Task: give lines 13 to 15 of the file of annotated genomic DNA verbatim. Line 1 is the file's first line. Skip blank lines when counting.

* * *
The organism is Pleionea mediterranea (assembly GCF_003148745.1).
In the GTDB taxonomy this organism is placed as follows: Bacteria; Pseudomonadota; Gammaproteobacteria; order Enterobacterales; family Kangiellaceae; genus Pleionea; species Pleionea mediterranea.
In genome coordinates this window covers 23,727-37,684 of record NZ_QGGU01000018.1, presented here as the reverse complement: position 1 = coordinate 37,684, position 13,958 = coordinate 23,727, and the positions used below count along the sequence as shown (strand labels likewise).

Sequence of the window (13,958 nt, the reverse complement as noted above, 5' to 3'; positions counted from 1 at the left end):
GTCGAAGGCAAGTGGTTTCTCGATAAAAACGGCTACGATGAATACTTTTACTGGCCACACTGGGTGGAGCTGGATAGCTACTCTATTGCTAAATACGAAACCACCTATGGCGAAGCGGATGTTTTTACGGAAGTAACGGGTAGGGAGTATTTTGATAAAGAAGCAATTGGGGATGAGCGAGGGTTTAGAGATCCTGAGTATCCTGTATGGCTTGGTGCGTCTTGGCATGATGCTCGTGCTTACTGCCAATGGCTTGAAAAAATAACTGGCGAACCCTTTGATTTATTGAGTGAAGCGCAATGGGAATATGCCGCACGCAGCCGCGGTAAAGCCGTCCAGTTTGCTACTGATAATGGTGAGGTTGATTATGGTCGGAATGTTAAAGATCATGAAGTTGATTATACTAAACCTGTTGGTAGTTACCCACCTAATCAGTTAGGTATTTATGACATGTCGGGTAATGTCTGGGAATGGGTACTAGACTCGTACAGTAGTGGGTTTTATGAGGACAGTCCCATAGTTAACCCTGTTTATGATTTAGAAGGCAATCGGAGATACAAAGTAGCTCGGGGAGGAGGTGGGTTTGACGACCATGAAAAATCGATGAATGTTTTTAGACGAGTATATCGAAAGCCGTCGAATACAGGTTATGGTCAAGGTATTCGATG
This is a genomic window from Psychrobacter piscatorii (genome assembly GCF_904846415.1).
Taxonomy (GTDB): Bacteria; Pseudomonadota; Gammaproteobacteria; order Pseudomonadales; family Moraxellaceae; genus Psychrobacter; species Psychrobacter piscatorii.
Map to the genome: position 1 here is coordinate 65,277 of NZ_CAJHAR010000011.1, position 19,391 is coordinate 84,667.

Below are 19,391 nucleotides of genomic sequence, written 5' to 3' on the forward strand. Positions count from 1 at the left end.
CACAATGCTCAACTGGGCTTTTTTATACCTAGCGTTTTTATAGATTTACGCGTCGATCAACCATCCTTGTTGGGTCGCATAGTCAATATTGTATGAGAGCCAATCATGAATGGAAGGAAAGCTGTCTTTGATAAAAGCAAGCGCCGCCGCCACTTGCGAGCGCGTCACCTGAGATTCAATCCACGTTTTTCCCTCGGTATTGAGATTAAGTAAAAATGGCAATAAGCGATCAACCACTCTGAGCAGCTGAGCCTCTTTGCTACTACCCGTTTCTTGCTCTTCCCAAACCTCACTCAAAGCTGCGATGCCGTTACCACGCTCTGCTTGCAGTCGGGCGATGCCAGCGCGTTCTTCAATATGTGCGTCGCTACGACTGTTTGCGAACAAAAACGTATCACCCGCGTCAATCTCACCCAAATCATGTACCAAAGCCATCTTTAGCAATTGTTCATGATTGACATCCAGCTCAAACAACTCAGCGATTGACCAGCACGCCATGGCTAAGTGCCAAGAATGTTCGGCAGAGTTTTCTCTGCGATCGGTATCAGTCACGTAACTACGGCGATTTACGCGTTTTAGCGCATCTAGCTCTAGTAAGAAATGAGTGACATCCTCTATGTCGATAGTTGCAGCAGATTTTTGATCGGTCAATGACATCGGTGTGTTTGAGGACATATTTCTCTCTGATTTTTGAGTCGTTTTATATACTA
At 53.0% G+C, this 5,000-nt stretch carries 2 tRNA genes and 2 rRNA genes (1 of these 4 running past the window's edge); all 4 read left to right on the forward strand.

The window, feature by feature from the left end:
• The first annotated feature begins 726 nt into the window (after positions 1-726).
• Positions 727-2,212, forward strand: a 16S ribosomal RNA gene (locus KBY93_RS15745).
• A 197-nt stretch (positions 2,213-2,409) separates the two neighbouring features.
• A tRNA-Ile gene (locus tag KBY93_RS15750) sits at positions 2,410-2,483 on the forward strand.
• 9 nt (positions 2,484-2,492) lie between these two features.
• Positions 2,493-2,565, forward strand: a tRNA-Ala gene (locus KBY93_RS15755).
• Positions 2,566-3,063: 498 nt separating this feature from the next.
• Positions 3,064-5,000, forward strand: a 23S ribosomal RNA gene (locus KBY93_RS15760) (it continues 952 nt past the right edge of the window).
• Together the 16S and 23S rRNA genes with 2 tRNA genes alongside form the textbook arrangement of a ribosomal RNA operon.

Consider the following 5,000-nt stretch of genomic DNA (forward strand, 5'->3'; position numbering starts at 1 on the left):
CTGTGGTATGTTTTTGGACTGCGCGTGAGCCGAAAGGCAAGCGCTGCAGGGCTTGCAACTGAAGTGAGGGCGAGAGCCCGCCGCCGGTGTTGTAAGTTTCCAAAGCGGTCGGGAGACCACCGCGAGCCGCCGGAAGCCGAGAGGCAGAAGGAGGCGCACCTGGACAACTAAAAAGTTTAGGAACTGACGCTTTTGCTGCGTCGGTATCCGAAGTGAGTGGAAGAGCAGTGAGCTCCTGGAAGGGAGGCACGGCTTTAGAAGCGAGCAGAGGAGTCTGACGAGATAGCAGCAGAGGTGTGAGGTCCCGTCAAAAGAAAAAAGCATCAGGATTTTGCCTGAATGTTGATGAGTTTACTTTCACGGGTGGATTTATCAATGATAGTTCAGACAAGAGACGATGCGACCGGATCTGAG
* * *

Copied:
• The first annotated feature begins 726 nt into the window (after positions 1-726).
• Positions 727-2,212, forward strand: a 16S ribosomal RNA gene (locus KBY93_RS15745).
• A 197-nt stretch (positions 2,213-2,409) separates the two neighbouring features.